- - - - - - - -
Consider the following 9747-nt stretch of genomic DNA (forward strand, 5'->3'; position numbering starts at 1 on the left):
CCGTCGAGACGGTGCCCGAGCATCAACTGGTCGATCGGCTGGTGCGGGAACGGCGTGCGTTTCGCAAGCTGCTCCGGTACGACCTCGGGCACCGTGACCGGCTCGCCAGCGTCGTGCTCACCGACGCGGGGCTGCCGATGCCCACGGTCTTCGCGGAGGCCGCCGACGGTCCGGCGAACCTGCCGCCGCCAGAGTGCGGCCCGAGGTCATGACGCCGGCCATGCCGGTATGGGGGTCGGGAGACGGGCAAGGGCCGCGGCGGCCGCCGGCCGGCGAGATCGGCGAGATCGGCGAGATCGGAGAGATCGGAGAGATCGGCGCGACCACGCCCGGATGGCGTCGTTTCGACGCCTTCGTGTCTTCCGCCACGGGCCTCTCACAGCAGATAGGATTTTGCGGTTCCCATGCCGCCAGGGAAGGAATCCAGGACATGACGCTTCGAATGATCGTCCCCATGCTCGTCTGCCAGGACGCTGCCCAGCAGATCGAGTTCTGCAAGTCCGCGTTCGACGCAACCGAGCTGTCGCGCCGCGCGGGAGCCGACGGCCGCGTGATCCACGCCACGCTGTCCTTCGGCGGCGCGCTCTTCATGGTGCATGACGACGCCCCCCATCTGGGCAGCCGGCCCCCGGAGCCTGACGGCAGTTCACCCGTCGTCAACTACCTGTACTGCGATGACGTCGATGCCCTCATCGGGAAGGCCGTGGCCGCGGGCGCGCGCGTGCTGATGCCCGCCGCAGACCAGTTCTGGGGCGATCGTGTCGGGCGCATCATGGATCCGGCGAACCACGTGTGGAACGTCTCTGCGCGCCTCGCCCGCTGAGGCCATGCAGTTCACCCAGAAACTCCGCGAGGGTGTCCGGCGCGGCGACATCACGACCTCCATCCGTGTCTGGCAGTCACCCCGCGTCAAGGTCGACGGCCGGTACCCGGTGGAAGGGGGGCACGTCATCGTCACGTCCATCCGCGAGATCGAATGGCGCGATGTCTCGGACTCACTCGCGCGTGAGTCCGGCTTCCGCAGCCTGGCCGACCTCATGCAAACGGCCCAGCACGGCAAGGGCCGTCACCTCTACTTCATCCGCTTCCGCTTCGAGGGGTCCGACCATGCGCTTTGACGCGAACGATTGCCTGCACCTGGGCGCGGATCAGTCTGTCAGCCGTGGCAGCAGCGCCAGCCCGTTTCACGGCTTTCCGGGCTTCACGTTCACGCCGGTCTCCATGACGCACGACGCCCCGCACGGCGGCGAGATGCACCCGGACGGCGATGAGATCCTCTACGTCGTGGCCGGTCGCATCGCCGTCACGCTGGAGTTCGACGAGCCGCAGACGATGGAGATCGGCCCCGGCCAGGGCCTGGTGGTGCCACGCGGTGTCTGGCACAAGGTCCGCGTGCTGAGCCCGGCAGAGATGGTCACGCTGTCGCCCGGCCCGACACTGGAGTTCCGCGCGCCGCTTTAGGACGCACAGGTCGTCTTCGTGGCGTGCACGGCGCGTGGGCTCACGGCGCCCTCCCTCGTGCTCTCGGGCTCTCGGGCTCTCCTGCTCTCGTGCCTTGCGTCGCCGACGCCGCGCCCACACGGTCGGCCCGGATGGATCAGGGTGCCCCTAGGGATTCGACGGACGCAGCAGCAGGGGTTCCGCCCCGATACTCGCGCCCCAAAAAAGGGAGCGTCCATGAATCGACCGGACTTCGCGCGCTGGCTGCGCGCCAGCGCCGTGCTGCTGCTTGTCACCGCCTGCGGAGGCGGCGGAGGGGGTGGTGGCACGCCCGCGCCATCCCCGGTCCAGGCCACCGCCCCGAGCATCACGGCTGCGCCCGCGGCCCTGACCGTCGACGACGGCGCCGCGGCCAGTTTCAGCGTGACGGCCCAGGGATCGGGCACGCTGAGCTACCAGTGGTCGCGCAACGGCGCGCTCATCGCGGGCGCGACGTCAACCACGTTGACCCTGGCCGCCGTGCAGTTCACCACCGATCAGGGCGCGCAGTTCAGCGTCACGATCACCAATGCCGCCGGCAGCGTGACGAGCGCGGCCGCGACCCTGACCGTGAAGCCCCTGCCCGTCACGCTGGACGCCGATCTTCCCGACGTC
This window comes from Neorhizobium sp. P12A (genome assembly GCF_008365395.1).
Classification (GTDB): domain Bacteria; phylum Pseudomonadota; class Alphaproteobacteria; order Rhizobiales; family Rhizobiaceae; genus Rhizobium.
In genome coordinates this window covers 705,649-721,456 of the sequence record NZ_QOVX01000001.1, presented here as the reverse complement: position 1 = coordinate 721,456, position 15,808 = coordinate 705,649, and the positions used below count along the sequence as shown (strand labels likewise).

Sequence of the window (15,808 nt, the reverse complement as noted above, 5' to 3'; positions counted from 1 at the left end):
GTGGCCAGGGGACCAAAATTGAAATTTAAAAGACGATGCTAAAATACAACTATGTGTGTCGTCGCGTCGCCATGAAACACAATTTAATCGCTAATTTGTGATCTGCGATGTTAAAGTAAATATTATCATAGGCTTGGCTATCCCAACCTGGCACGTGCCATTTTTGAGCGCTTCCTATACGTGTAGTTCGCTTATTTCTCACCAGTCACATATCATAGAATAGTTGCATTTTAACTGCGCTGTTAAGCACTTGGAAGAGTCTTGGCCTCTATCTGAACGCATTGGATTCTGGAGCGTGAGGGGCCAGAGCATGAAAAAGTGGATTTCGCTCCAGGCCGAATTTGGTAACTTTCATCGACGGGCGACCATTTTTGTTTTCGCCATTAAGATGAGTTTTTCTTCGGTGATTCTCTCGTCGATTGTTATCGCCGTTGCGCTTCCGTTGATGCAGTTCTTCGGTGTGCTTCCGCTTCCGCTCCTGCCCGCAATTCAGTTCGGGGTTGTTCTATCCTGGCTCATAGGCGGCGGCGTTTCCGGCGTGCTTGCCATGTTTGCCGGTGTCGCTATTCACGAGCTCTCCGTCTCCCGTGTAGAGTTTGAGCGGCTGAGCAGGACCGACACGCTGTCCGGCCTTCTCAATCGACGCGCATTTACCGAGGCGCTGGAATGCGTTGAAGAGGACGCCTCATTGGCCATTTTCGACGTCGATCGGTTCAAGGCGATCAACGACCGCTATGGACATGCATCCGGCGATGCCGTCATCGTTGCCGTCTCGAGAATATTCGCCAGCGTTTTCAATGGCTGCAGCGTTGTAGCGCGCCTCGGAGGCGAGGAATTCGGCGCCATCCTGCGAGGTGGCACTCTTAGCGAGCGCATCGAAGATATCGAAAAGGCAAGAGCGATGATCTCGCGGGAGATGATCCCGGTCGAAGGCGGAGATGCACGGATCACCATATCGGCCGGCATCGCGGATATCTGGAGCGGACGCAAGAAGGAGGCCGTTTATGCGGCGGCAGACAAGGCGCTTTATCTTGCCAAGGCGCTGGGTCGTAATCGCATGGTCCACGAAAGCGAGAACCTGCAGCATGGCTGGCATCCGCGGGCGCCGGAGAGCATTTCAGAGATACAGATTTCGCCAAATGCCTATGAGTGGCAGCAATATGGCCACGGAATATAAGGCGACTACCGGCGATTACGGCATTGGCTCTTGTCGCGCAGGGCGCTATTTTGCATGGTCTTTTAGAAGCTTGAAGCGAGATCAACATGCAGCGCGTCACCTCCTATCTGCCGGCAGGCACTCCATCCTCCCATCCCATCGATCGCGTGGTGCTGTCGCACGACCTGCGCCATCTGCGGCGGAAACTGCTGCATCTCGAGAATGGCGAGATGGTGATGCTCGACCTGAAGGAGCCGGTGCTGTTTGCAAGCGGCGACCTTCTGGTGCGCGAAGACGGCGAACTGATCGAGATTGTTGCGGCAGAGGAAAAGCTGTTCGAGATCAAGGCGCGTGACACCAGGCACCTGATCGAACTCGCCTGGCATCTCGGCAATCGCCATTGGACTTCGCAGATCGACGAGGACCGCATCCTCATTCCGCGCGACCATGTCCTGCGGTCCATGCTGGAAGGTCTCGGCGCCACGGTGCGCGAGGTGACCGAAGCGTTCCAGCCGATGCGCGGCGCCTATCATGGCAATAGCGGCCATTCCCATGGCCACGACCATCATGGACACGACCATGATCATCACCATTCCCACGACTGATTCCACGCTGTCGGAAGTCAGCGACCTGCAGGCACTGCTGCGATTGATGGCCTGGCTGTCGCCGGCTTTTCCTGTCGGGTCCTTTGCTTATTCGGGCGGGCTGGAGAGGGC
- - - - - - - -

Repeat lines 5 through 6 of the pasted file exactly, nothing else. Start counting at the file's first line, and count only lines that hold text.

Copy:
In genome coordinates this window covers 705,649-721,456 of the sequence record NZ_QOVX01000001.1, presented here as the reverse complement: position 1 = coordinate 721,456, position 15,808 = coordinate 705,649, and the positions used below count along the sequence as shown (strand labels likewise).

Sequence of the window (15,808 nt, the reverse complement as noted above, 5' to 3'; positions counted from 1 at the left end):